The problem is that we live in a society where there are many opinions about what is considered a "dignified" way to treat the dead, and where citizens and lawmakers alike often think it is their place to tell strangers how to behave in this regard—often asking for "protections" where none are appropriate.
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When I put it to human rights lawyer Sarah Kay, her take on it was that popular perceptions of what is and is not OK to do to a corpse are based more on old religious notions than anything else. "Laws referring to necrophilia or mutilation of corpses are laws referring to principles of desecration." Desecration is a moral concept, which basically means that violating a corpse is violating God. "Desecration is tied to morality more than it is tied to sheer legal logic; it is an idea that somehow the respect and honor due to the body while it was alive perseveres in death."
This "I know it when I see it" attitude is often reflected in corpse abuse statutes in other states. Ohio's statute vaguely states that "No person, except as authorized by law, shall treat a human corpse in a way that the person knows would outrage reasonable family sensibilities." Pennsylvania has very similar language. While most people would agree that specific restrictions against necrophilia (like in Nevada, for example) are probably warranted, "reasonable family sensibilities" could mean anything at all and is hard to use as an objective basis for anything really. Embalming, for example—which is allowed and regulated in most places—is a highly invasive process that significantly alters the natural appearance of a decaying body. But the process is socially acceptable in America, and morticians are given exemptions from these statutes in order to provide the service. When I asked Troyer how courts navigate what is and isn't "abuse," he told me it ends up being largely a matter of prosecutorial discretion and circumstances.
Take 91-year-old Jean Stevens, a woman in Wyalusing, Pennsylvania, who had someone dig up the bodies of both her dead husband and her twin sister from their respective graves. The bodies were found propped up inside her home by police. When asked about it by the Associated Press, Stevens said she "hates death and could not bear to have the ones she loved in the ground." The county initially removed the bodies, but a few months later, the coroner worked with Stevens to return them as she built an above-ground vault near her house with cases for sealed see-through bags to place them in. At no point during all this was Stevens charged with a crime, even though prosecutors probably could have exercised that option had they wished.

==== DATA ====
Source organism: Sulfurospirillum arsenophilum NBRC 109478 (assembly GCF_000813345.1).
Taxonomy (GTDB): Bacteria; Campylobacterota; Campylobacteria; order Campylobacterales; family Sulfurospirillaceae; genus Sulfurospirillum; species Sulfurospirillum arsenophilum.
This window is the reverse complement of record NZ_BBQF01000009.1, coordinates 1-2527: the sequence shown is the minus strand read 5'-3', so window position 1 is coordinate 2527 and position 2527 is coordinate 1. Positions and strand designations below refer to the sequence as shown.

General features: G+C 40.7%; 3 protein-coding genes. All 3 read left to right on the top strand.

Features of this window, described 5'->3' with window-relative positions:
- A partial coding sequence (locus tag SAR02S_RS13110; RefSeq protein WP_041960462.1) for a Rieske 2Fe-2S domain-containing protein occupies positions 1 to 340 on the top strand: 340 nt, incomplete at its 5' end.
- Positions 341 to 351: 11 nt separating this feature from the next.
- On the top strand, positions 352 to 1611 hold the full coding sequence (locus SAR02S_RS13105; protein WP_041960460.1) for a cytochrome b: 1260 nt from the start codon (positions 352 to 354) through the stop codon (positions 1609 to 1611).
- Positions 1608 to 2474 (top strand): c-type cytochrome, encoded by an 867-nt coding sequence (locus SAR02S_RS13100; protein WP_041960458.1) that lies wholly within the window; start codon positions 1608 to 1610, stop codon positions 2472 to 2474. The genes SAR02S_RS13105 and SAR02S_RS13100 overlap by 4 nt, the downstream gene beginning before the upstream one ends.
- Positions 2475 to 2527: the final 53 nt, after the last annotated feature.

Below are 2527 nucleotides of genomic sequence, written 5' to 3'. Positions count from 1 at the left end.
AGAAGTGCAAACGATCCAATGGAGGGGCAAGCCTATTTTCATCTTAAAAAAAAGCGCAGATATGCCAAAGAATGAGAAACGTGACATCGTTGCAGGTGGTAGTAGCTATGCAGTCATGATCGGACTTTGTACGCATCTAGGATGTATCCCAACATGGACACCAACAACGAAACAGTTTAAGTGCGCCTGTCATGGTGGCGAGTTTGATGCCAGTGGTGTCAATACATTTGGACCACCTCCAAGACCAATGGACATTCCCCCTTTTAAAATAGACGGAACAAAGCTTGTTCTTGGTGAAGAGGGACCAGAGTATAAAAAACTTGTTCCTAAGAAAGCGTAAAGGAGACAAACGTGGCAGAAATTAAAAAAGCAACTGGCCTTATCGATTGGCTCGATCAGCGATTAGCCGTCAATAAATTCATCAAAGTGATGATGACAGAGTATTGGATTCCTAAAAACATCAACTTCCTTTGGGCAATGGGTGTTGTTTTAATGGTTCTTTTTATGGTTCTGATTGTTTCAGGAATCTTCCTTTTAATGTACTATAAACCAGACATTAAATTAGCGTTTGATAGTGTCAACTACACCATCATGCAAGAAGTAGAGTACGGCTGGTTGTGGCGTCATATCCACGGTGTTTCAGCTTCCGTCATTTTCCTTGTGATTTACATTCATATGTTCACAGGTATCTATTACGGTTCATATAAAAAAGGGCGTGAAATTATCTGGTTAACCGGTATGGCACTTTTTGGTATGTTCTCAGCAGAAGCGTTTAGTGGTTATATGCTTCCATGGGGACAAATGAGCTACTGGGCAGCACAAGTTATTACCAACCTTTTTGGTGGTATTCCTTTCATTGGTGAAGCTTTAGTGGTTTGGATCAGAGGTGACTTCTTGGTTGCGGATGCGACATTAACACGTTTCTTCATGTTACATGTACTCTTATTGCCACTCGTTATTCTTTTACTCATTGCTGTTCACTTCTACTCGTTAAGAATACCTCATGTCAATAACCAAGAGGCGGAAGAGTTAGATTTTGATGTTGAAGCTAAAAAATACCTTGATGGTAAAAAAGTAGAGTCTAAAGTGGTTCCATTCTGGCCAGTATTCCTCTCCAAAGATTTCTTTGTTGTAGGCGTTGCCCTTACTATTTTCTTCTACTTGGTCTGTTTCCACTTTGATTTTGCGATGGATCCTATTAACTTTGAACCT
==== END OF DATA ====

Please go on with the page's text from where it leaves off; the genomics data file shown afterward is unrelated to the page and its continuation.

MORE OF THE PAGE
Not all prosecutors look quite so kindly upon wives that simply don't want to let go of their husbands bodies however. For six months in 2013, Kaling Wald kept her husband's body locked in a spare bedroom of their house in Hamilton, Ontario, due to her belief that praying would cause him to be resurrected. She only told their five children, aged 11 to 22, and their seven adult roommates. The body was only discovered when the house went into foreclosure.
Wald's neighbors didn't share the same affection for her that Jean Stevens's neighbors did, and neither did the authorities, it seems. A judge agreed to prosecute Wald for " neglect of duty regarding a dead body and offering an indignity to a body," a crime which carries a sentence on par with possession of child pornography. Only at the last minute was this charge dropped with a very stern statement from the judge about "public health concerns."
On the one hand, there is a need for laws governing mistreatment of dead bodies—and in some cases these are lacking. On the other hand, society's views on what is and isn't "dignified" burial leads to rules being made that are overly broad can lead to unfortunate outcomes. Together, these forces create the murky and often contradictory legal landscape that exists today. American views on treatment of the dead have come from a traditionally Protestant point of view, in stark contrast to the rich and varied traditions seen all over the world.
As more and more people from different cultures and different backgrounds move to the US—and as more Americans explore additional options themselves—there will likely be more and more cases of people wishing to forego the traditional burial or cremation choice that have been presented to them. How our society and our laws evolve to accommodate is hard to predict—but it will be interesting to observe.